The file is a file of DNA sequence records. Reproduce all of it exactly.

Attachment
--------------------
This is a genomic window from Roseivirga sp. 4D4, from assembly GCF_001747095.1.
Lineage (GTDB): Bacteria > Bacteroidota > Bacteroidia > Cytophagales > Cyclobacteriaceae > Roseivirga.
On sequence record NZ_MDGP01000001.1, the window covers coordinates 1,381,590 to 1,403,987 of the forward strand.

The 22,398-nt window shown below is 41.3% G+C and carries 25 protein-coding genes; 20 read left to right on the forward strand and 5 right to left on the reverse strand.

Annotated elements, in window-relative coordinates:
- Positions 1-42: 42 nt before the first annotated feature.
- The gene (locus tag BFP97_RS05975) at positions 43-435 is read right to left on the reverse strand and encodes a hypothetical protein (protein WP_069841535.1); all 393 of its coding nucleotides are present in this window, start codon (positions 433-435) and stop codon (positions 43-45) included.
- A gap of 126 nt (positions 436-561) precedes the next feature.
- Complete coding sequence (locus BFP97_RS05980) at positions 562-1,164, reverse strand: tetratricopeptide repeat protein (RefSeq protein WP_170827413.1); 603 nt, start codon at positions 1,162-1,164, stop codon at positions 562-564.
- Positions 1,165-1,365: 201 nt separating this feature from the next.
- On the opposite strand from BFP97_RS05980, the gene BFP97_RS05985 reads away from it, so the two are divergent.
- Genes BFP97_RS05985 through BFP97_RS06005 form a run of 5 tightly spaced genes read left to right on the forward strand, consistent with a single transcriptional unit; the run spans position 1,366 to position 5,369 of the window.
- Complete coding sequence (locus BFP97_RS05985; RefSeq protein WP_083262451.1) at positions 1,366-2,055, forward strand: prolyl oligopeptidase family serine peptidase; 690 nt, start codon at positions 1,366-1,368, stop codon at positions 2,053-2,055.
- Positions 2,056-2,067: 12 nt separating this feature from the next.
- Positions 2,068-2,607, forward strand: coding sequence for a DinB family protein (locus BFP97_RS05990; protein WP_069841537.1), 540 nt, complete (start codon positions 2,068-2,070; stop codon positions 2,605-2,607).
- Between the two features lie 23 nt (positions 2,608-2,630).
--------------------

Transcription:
This is a genomic window from Roseivirga sp. 4D4, from assembly GCF_001747095.1.
Lineage (GTDB): Bacteria > Bacteroidota > Bacteroidia > Cytophagales > Cyclobacteriaceae > Roseivirga.
On sequence record NZ_MDGP01000001.1, the window covers coordinates 1,381,590 to 1,403,987 of the forward strand.

The 22,398-nt window shown below is 41.3% G+C and carries 25 protein-coding genes; 20 read left to right on the forward strand and 5 right to left on the reverse strand.

Annotated elements, in window-relative coordinates:
- Positions 1-42: 42 nt before the first annotated feature.
- The gene (locus tag BFP97_RS05975) at positions 43-435 is read right to left on the reverse strand and encodes a hypothetical protein (protein WP_069841535.1); all 393 of its coding nucleotides are present in this window, start codon (positions 433-435) and stop codon (positions 43-45) included.
- A gap of 126 nt (positions 436-561) precedes the next feature.
- Complete coding sequence (locus BFP97_RS05980) at positions 562-1,164, reverse strand: tetratricopeptide repeat protein (RefSeq protein WP_170827413.1); 603 nt, start codon at positions 1,162-1,164, stop codon at positions 562-564.
- Positions 1,165-1,365: 201 nt separating this feature from the next.
- On the opposite strand from BFP97_RS05980, the gene BFP97_RS05985 reads away from it, so the two are divergent.
- Genes BFP97_RS05985 through BFP97_RS06005 form a run of 5 tightly spaced genes read left to right on the forward strand, consistent with a single transcriptional unit; the run spans position 1,366 to position 5,369 of the window.
- Complete coding sequence (locus BFP97_RS05985; RefSeq protein WP_083262451.1) at positions 1,366-2,055, forward strand: prolyl oligopeptidase family serine peptidase; 690 nt, start codon at positions 1,366-1,368, stop codon at positions 2,053-2,055.
- Positions 2,056-2,067: 12 nt separating this feature from the next.
- Positions 2,068-2,607, forward strand: coding sequence for a DinB family protein (locus BFP97_RS05990; protein WP_069841537.1), 540 nt, complete (start codon positions 2,068-2,070; stop codon positions 2,605-2,607).
- Between the two features lie 23 nt (positions 2,608-2,630).